Fluxes of molten metal can generate magnetic fields. This so-called dynamo effect creates cosmic magnetic fields, like those found on planets, moons, and even asteroids. In the years to come, a unique experiment in which a steel drum containing several tons of liquid sodium rotates around two axes is intended to demonstrate this effect. It will be carried out in the new DRESDYN facility at Helmholtz-Zentrum Dresden-Rossendorf (HZDR), an independent German research laboratory. A study recently published in the scientific journal Physical examination letters confirms the chances of success of the experiment.
In the same way that a bicycle dynamo converts motion into electricity, conductive fluids in motion can generate magnetic fields. The so-called magnetic Reynolds number (the product of fluid flow velocity, expansion, and conductivity) primarily determines whether a magnetic field is actually generated.
In a spectacular experiment, scientists from Frank Stefani’s team at the HZDR Institute for Fluid Dynamics aim to achieve the critical value required for the appearance of the dynamo effect. For this purpose, a steel cylinder two meters in diameter containing eight tons of liquid sodium will rotate around one axis up to ten times per second and once per second around another, which is inclined with respect to the first. The technical term for this movement, which is often compared to a tilting top, is precession.
“Our experience in the new DRESDYN installation aims to demonstrate that precession, as a natural motor of flow, is sufficient to create a magnetic field”, explains AndrÃ© Giesecke, lead author of the study. In its simulations and in the accompanying water experiments – the mock-up was six times smaller than the large dynamo – scientists examined the structure of the flow caused by the precession.
âTo our surprise, we observed a double-role symmetrical structure in a specific range of the precession rate, which should provide a dynamo effect at a magnetic Reynolds number of 430,â explains the physicist.
Unresolved: the role of precession in geodynamo
The center of the Earth is made up of a solid core surrounded by a layer of molten iron. âThe molten metal induces an electric current, which in turn generates a magnetic field,â explains Giesecke. The common belief is that the convection driven by buoyancy, as well as the rotation of the Earth, is responsible for this geodynamo. However, the role played by precession in the formation of the Earth’s magnetic field is still unclear.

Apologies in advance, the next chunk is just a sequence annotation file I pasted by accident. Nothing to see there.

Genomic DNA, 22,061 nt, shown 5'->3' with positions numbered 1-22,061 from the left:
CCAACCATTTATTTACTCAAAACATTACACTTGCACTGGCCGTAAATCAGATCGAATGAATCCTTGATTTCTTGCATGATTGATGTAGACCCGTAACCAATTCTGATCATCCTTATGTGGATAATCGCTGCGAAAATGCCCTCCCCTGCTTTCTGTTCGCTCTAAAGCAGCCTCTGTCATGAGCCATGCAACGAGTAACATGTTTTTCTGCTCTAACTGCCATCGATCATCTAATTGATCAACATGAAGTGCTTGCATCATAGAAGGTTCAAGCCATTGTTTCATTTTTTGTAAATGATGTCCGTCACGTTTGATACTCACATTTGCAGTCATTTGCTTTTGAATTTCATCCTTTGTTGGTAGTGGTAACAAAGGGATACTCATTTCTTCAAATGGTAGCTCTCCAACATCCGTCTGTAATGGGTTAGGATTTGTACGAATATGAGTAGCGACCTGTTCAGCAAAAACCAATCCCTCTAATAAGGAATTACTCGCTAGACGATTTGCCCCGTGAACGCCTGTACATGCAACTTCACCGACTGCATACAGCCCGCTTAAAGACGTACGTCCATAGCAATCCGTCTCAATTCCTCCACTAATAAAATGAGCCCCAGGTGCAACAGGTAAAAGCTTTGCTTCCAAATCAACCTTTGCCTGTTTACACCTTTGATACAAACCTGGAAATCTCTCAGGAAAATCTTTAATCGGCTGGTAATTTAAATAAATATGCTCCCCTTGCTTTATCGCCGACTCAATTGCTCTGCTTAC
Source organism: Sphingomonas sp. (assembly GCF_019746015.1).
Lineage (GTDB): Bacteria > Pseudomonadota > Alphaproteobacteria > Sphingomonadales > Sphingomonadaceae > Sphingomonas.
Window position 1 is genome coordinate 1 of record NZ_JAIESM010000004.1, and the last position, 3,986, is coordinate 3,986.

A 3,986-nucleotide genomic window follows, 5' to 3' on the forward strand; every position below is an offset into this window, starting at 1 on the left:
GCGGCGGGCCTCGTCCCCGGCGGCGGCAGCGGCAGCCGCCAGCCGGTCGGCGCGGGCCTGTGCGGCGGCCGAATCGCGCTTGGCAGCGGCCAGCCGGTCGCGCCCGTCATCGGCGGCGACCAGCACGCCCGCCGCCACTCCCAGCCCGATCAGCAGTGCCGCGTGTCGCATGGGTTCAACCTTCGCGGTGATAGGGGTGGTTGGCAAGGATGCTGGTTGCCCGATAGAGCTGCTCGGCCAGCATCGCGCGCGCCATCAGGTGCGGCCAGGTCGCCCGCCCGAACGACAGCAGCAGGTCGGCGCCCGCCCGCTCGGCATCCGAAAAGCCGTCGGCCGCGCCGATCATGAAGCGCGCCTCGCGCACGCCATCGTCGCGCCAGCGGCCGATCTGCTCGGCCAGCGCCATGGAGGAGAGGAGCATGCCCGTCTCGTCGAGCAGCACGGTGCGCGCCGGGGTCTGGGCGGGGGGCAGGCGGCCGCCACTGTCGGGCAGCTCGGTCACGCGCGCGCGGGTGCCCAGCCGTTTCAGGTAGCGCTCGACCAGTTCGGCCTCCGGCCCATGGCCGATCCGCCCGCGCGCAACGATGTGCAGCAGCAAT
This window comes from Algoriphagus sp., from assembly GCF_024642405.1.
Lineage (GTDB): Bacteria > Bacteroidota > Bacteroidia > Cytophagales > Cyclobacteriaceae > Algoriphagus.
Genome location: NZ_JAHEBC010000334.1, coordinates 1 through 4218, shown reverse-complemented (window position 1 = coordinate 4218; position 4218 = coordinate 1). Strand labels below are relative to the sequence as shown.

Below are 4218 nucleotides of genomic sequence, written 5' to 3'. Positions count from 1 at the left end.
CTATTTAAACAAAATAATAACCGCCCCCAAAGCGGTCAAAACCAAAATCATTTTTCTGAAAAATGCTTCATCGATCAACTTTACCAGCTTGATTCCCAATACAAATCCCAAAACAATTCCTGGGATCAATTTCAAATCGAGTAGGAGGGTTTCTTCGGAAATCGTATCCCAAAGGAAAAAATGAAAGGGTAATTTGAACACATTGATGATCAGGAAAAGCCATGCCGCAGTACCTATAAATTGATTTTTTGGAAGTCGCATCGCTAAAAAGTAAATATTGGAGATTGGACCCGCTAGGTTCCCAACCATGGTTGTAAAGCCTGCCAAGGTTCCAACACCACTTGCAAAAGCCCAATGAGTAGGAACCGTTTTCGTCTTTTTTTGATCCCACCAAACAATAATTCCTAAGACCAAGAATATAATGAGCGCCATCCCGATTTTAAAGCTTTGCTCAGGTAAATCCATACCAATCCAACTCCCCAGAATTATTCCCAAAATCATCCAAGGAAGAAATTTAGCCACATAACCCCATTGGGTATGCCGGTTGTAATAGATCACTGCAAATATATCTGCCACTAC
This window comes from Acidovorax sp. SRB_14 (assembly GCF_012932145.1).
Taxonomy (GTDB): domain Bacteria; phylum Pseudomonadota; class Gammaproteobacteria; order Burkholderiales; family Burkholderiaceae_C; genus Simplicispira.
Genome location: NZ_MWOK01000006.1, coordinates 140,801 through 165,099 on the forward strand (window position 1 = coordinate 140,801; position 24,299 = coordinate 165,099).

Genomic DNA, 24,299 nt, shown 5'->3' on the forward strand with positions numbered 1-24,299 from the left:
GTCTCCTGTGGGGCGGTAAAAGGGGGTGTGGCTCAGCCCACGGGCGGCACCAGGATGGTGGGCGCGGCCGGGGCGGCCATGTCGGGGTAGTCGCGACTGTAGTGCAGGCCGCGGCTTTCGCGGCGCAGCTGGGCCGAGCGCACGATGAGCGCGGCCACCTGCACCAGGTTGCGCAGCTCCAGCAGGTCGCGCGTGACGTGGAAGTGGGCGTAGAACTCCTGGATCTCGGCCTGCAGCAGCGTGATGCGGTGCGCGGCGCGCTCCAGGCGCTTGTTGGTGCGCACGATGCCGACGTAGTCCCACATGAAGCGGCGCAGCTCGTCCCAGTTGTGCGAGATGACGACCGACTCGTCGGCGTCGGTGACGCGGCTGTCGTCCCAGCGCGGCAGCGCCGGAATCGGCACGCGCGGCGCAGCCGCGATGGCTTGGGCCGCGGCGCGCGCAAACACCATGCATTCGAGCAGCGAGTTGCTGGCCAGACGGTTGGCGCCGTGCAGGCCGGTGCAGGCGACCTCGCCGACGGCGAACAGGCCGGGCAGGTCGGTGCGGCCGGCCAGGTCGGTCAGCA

The Earth’s axis of rotation is tilted 23.5 degrees from its orbital plane. The axis of rotation changes position over a period of approximately 26,000 years. This precessive movement through space is considered to be one of the possible sources of energy for geodynamo. Millions of years ago, the Moon also had a strong magnetic field, as indicated by rock samples from the Apollo missions. According to experts, precession could be the main cause.
The experiments on liquid sodium at the HZDR are expected to start in 2020. Unlike previous experiments in the geodynamic laboratory, there will be no propeller inside the steel drum, as was used in the first successful experiment. dynamo event in Riga, Latvia in 1999, in which scientists from the HZDR were heavily involved. This experience and others in Karlsruhe, Germany and Cadarache, France provided groundbreaking research for a better understanding of geodynamo.
âIn principle, we can define three different parameters for the experiments at DRESDYN: the rotation, the precession and the angle between the two axes,â explains Giesecke. On the one hand, he and his colleagues hope to obtain answers to the fundamental question of whether precession actually produces a magnetic field in a conductive fluid. On the other hand, they are interested in knowing which components of the flux are responsible for creating the magnetic field and the point at which saturation occurs.
Dual role in the Container
âIn the simulations, we found that standing inertial waves occur over a wide range of parameters. Within a certain range, however, we have now noticed a characteristic dual-role structure that is proving to be extremely effective for the dynamo effect In principle, we are already aware of such a speed structure thanks to the French dynamo experiment, in which it was artificially produced by two propellers, while in our precession experiment it should emerge naturally. “
HZDR researchers used special ultrasound technology to measure the structure of the flow. âWe were very surprised to see how closely the data from the experiment matched the results of the simulation. So we have an extremely robust prediction for the big DRESDYN experiment. For example, we know at what rotational speeds the dynamo effect occurs and what magnetic field structures we can expect, âsays Giesecke.
The scientific community involved in the dynamos is eagerly awaiting the results of the planned experiment, which will run to the limits of technical feasibility in many ways. “We are also awaiting detailed information on the general dynamics of liquid metal fluxes under the influence of magnetic fields. This will allow us to draw conclusions about fluxes in the industrial sector,” according to Giesecke.
Finally, the magnetic flux tomography developed at HZDR as part of its research on dynamo is of interest to many fields of steel foundry and crystallization. The work was funded in part by the Helmholtz Alliance “Liquid Metal Technologies” (LIMTECH).